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“The parents there should have their say but a lot of the secondary parents are very unaware of what’s happening, and all the other feeder primaries for Chryston High should be consulted, as it would affect them when they go to high school and have a head teacher who’s only there half the time.

“Other schools which are being used as an example of this are tiny; the biggest has 350 between the two schools and we understand that it would work for smaller and rural schools, but Chryston is one of the biggest suburbs and has a different demographic.

“The teachers we have are amazing, genuinely brilliant, but they don’t have the support they should have as there’s nobody leading learning and pushing the school forward; and it’s having a detrimental effect on children as there’s no fun stuff like discos or trips and they feel it’s lost that buzz.

“North Lanarkshire should be trying to show that this model will work but nobody we’ve spoken to thinks it would be a good idea; they plan to implement this in school clusters all over the area and a main driver is cost savings, which is disappointing to hear that it’s being put before getting it right for every child.”

Councilors gave cross-party agreement to the introduction of multi-establishment headship posts in May 2020, and officials say the model including combined primary and secondary headships is already “successfully” in place in other local authority areas.

A North Lanarkshire spokesperson said: “Following the primary head teacher’s retirement at Chryston, we were unable to appoint a replacement. We agreed that the secondary head would assume the head teacher role of both schools as a short-term solution. [and] are currently undertaking a consultation to explore the possibility of implementing the full multi-establishment headship model across the two schools.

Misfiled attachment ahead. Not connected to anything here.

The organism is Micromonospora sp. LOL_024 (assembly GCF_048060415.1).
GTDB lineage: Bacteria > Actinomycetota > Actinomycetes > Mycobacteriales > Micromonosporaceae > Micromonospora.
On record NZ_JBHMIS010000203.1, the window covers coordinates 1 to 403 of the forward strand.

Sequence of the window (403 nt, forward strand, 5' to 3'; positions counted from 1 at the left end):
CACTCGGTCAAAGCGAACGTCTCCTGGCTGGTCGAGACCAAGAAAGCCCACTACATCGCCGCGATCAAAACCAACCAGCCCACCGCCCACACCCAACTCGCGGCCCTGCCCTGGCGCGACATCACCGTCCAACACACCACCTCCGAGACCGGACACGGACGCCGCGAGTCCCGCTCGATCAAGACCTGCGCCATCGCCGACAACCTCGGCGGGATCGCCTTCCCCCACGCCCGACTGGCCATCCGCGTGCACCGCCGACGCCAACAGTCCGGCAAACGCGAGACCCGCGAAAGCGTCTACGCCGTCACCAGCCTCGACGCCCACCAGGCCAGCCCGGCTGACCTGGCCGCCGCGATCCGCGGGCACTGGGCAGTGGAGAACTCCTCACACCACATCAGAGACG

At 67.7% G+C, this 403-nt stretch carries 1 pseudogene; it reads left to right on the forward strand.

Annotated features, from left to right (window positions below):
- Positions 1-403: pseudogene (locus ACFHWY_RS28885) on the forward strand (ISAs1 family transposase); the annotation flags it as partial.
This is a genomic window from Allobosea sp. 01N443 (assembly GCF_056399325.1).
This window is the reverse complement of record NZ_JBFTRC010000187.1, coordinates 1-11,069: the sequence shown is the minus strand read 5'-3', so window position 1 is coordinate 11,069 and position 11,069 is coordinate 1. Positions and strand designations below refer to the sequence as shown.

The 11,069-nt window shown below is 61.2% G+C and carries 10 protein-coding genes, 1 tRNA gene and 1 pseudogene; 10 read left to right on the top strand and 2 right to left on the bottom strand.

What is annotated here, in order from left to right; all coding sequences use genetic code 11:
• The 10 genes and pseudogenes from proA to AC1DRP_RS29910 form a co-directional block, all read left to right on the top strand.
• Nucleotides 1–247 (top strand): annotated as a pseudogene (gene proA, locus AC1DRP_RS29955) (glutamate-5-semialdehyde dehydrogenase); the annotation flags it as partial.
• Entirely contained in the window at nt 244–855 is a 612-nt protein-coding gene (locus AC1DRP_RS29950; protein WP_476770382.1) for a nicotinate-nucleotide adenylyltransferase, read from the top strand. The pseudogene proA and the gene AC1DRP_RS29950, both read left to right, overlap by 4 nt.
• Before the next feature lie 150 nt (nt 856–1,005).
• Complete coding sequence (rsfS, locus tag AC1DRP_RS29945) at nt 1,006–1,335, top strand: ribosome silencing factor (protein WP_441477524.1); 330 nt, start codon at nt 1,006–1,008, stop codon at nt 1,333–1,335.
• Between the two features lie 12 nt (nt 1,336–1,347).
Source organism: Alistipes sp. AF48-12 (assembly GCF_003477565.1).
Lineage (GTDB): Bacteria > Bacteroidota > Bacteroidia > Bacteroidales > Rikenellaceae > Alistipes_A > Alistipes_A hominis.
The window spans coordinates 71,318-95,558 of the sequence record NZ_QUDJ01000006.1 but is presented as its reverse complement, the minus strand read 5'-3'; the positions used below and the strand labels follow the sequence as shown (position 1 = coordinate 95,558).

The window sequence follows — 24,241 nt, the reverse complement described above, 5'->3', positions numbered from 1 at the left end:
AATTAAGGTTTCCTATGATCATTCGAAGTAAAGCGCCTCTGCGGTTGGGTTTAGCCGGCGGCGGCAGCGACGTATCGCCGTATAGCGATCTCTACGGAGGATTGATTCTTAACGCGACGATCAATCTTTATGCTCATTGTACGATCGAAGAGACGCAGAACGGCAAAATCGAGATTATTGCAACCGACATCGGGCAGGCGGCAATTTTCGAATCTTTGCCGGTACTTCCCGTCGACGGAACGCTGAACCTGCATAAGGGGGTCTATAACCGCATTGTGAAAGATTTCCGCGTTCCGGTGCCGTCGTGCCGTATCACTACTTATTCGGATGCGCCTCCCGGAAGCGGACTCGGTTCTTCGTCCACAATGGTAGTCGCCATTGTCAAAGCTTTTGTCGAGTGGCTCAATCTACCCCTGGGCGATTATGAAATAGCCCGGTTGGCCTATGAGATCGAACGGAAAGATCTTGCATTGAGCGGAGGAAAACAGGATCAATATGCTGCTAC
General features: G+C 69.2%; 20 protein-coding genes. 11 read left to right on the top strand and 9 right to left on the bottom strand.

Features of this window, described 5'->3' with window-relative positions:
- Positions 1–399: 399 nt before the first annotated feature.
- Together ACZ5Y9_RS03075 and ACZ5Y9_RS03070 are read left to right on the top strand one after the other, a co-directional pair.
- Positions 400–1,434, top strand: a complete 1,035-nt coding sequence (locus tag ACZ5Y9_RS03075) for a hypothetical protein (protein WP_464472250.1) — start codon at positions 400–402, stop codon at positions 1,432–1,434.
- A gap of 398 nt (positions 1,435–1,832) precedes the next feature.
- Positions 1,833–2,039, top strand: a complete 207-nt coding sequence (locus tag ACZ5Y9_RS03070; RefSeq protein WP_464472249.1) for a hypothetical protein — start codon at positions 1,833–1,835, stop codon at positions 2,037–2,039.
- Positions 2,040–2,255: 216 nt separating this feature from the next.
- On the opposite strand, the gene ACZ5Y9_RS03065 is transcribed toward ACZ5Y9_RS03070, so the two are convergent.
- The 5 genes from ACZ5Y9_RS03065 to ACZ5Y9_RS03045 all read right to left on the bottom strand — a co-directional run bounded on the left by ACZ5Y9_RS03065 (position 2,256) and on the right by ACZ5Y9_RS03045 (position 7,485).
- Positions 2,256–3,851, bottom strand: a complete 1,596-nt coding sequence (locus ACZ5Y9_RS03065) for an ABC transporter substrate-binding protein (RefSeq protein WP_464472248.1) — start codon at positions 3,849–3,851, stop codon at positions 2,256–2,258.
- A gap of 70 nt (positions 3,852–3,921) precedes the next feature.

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“This proposal is subject to a current and ongoing consultation which involves engaging with parents/carers, pupils, staff, partner services and community members. No decisions will be taken on the future leadership of the two schools until the consultation closes [and] we would encourage all parents to take part in the online survey which has been developed to support the consultation.

“Like many councils, we have found head teacher recruitment challenging; such leadership models are a way to attract high-quality candidates [and] are also capable of being a way forward for our more able and experienced school leaders.

“Curriculum data for session 2020-21 shows that pupils at Chryston Primary continue to perform well against local authority and national average figures, in line with or above local authority and national average performance levels in almost all areas; [and] in this period, attainment in Chryston High School has continued to improve.”

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George Holan

George Holan is chief editor at Plainsmen Post and has articles published in many notable publications in the last decade.